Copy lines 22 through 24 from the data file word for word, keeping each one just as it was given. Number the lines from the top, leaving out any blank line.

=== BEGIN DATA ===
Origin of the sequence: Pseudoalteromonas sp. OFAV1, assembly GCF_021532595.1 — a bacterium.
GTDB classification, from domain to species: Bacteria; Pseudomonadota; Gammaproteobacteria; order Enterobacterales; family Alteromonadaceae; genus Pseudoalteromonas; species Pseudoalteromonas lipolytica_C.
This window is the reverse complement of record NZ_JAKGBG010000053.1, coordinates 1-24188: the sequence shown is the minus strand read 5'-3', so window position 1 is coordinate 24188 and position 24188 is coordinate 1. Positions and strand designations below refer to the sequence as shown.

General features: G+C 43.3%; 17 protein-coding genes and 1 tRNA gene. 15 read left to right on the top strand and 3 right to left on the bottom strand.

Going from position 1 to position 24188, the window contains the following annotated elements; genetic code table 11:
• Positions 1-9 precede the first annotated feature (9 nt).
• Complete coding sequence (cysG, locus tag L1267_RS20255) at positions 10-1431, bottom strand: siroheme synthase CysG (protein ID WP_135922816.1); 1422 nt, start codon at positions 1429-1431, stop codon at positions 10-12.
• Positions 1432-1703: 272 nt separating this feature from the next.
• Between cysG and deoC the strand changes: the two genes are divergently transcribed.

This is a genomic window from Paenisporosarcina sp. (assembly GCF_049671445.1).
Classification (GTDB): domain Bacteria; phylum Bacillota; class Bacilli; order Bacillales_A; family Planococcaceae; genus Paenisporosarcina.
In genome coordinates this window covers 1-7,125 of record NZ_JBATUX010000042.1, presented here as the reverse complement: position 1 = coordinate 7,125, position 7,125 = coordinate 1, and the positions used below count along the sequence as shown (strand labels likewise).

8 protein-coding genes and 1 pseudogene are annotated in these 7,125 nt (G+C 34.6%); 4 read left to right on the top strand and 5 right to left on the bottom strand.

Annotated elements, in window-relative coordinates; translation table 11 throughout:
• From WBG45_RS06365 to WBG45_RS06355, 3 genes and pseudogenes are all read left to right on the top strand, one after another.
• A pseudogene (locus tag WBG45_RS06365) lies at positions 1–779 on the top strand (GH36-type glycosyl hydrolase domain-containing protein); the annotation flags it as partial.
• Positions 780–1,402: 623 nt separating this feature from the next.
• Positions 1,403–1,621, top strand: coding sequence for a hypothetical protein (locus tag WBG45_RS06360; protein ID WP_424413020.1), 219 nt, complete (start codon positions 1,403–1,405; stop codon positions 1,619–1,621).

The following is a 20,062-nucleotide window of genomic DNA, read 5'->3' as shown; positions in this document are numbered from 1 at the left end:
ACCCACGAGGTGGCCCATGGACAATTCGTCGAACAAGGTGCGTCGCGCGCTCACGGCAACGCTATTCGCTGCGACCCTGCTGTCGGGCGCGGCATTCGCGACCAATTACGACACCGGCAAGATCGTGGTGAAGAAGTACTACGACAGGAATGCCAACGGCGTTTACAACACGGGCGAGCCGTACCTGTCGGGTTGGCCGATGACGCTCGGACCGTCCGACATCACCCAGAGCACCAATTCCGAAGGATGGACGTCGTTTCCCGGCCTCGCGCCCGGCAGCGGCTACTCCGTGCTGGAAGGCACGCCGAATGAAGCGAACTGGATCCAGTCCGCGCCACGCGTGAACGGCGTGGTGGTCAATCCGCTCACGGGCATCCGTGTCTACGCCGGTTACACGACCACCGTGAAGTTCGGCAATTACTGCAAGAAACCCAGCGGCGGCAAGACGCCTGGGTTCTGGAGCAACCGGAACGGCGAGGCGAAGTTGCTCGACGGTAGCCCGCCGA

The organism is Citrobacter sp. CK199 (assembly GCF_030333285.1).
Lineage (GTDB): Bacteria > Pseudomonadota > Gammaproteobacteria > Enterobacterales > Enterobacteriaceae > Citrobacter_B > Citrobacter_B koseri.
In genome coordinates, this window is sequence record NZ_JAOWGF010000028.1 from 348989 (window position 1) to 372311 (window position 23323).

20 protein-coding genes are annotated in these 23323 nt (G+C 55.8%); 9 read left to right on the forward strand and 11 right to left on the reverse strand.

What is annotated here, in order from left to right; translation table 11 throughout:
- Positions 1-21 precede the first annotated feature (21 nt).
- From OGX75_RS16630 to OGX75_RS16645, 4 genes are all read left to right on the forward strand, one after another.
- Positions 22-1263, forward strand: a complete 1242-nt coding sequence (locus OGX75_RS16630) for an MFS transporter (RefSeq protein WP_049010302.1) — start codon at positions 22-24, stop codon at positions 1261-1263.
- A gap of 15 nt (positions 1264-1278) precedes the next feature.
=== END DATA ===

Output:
Lineage (GTDB): Bacteria > Pseudomonadota > Gammaproteobacteria > Enterobacterales > Enterobacteriaceae > Citrobacter_B > Citrobacter_B koseri.
In genome coordinates, this window is sequence record NZ_JAOWGF010000028.1 from 348989 (window position 1) to 372311 (window position 23323).

20 protein-coding genes are annotated in these 23323 nt (G+C 55.8%); 9 read left to right on the forward strand and 11 right to left on the reverse strand.